“The group, AbleChild, contends that the Office of the Chief Medical Examiner in Farmington is improperly blocking their access to records for Adam Lanza using an informal department policy.”
CTNews.com – October 15, 2013
By Wes Duplantier
Saying the public should know more about whether psychiatric drugs motivate homicidal behavior, a New York-based group is appealing to the full panel of Connecticut’s Freedom of Information Commission to obtain the post-mortem records and drug history for the teenager who killed 26 people at Sandy Hook Elementary School ten months ago.
The group, AbleChild, contends that the Office of the Chief Medical Examiner in Farmington is improperly blocking their access to records for Adam Lanza using an informal department policy.
That policy limits release of the records to Lanza’s family, investigators, insurance companies with an interest in the death, doctors treating Lanza and parties in civil litigation. The policy also says that ‘legitimate’ scientific research organizations can access the data, if they kept Lanza’s identity concealed and people with written consent from the Lanza family can also obtain the records.
The medical examiner’s office denied the group’s request for the records in March. The group turned the the FOIC and a hearing officer ruled against them on Sept. 25, saying that the medical examiner’s office had to interpret the state’s public records law and that, “it is found that deference to the agency’s interpretation is sometimes merited.”
Watch: Sandy Hook Shootings—Call to Release Lanza’s psychiatric drug history
The Commission is scheduled to review the hearing officer’s report at its Oct. 23 meeting.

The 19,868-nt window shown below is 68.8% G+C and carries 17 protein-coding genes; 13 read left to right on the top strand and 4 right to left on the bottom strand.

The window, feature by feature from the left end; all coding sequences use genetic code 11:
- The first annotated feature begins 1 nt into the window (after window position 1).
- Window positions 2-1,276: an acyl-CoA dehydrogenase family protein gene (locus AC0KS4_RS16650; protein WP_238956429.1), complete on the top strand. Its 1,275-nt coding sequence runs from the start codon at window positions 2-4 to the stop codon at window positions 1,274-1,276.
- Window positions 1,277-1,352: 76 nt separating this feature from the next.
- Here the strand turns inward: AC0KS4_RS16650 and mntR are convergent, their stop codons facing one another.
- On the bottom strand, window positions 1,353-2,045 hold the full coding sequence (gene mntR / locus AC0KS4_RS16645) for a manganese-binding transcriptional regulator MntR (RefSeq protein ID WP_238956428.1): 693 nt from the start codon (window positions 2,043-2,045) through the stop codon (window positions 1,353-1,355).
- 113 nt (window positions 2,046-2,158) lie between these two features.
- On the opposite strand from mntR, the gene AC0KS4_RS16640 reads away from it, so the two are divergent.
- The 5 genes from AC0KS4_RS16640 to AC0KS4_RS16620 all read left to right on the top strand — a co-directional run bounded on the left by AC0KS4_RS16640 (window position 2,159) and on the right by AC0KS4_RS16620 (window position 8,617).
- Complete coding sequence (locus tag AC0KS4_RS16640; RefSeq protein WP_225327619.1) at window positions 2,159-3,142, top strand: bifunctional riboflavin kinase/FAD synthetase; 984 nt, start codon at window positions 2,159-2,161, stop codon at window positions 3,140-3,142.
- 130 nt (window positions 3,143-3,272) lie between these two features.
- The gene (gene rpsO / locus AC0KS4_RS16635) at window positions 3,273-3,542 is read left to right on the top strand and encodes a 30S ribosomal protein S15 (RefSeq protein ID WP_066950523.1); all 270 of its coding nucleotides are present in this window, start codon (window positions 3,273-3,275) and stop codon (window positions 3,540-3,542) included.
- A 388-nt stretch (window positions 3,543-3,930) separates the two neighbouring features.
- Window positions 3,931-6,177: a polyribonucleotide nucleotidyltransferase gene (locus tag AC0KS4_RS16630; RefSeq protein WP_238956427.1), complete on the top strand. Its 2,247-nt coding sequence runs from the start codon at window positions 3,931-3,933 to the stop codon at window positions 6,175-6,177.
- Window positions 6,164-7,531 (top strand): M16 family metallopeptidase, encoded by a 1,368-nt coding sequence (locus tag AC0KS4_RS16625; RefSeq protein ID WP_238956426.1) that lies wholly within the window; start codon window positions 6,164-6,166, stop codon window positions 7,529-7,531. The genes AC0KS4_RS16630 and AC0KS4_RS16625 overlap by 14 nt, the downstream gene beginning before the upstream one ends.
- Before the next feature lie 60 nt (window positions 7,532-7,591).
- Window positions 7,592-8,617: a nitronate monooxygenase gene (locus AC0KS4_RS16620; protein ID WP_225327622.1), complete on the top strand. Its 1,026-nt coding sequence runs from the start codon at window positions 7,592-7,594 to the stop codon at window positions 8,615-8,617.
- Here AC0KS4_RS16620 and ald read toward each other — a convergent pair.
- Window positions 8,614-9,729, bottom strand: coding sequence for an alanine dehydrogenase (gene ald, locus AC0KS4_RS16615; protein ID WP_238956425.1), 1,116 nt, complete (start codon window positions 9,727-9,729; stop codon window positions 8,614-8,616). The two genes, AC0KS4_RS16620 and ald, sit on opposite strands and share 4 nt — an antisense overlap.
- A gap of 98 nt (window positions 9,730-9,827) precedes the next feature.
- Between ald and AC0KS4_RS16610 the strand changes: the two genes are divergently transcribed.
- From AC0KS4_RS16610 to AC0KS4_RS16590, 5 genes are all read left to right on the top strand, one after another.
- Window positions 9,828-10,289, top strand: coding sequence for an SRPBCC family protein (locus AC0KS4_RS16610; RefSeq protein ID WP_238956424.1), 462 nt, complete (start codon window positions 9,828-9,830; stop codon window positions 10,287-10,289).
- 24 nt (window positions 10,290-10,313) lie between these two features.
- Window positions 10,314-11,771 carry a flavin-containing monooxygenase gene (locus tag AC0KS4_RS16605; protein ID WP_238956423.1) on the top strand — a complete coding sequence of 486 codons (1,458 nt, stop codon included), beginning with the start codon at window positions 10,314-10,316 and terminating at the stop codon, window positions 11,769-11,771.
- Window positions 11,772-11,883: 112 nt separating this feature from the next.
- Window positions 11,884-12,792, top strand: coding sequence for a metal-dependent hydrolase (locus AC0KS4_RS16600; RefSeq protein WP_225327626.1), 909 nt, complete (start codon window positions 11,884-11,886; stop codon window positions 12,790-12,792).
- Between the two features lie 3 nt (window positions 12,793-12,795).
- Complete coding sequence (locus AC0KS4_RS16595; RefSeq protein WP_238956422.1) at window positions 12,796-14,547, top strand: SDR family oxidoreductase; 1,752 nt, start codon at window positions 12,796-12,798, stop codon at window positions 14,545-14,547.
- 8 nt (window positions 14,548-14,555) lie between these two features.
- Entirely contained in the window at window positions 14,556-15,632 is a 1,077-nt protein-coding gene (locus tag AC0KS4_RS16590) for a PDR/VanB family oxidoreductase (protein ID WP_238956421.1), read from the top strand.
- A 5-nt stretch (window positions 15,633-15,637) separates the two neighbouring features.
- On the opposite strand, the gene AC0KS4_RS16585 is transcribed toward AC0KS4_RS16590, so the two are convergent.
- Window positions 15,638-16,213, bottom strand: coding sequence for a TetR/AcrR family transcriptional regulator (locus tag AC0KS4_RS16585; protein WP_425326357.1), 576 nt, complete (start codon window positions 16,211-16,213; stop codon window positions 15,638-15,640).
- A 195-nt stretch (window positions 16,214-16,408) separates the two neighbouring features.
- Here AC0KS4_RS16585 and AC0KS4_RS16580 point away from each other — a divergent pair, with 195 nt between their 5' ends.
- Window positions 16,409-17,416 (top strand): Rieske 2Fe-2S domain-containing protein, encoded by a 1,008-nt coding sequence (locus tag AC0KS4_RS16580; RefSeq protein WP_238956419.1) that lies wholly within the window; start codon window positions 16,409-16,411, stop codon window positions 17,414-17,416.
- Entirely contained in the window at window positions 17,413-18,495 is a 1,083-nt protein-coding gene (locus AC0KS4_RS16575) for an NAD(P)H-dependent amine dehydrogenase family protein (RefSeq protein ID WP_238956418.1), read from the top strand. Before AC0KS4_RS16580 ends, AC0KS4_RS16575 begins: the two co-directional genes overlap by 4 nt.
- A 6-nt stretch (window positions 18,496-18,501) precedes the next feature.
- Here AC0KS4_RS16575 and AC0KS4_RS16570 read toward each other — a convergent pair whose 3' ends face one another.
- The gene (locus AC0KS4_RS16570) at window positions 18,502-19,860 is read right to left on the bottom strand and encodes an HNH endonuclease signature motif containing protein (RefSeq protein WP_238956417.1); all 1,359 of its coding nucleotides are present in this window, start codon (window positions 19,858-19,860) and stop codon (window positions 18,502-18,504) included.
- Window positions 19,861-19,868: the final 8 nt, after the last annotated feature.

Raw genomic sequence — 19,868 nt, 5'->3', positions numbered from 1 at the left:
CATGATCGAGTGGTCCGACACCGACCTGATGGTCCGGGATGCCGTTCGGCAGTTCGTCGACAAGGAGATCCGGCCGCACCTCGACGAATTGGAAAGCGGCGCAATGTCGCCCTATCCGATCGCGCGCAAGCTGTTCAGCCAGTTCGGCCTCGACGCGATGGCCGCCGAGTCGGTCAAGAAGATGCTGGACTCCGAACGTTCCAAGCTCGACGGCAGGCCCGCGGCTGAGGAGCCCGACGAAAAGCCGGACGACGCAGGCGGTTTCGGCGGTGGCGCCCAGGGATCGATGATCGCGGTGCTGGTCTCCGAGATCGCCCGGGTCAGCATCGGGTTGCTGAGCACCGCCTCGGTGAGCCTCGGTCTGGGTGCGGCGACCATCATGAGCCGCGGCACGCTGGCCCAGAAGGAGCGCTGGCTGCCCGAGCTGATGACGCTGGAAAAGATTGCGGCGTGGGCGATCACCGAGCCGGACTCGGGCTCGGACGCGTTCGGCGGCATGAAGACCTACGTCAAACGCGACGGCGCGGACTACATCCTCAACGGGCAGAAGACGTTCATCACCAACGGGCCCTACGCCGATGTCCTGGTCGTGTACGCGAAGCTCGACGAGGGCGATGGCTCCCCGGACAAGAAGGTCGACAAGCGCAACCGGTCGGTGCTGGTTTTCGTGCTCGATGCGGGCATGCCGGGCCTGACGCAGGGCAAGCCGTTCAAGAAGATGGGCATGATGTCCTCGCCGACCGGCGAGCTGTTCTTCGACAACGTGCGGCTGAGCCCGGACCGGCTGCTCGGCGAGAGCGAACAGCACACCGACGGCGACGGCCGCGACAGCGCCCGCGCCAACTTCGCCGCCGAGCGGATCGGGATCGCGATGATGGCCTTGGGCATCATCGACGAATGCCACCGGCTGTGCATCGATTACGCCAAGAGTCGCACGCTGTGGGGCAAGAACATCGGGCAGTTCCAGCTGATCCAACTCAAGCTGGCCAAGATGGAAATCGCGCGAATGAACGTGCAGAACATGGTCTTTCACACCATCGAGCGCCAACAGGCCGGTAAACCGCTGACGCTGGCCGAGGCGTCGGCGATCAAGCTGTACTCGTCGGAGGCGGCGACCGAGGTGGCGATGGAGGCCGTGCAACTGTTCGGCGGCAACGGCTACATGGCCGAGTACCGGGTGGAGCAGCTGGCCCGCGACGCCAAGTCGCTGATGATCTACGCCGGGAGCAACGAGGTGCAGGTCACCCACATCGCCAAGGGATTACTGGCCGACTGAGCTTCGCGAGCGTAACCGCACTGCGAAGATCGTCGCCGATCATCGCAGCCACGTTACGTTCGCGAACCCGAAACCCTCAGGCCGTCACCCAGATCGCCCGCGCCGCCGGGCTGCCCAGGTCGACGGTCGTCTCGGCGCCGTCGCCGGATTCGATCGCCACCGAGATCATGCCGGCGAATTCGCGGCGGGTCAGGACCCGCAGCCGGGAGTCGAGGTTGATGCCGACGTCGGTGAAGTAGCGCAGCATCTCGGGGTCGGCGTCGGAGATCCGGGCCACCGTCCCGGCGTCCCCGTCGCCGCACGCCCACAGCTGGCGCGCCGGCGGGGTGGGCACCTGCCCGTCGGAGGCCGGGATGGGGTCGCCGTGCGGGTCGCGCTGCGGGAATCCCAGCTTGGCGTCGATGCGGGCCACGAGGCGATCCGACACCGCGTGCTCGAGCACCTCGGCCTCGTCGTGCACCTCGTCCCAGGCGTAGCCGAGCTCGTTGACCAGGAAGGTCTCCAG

In its objections to the September ruling, AbleChild says that policy runs counter to the state’s public records laws and that the rule was made without any public process where the group could’ve objected. It also contends that the hearing officer didn’t decide on the legality of the policy in the Sept. 25 decision, but rather that it “abdicated her basic duty under law.”
The group says that there is “overwhelming evidence” that link psychiatric drugs with an increased risk of violence and suicide. It says that the public knowledge of whether medications influenced Lanza’s actions is particularly important because new state laws enacted after Sandy Hook call for increased mental health screenings and drug treatments.
Records related to Lanza, his victims and the Sandy Hook shooting have been the subject of heated debate throughout the state almost since the day of the incident. Connecticut state lawmakers rushed to block public release of some records from the day of the shooting at the end of the state legislative session this spring, saying they sought to protect the privacy of the Newtown families.
In an effort to quell criticism of that law from open government advocates, lawmakers established a task force to come up with recommendations for the future of the state’s records laws. That task force met in Bridgeport earlier this month and at that meeting, Sheila Matthews-Gallo of AbleChild told the panel that they should refrain from changing the state’s open records laws while challenges are still pending.
The task force is required to submit its recommendations on that issue to lawmakers by Jan. 1. Lawmakers will then have to decide whether to turn any of those recommendations into state statute.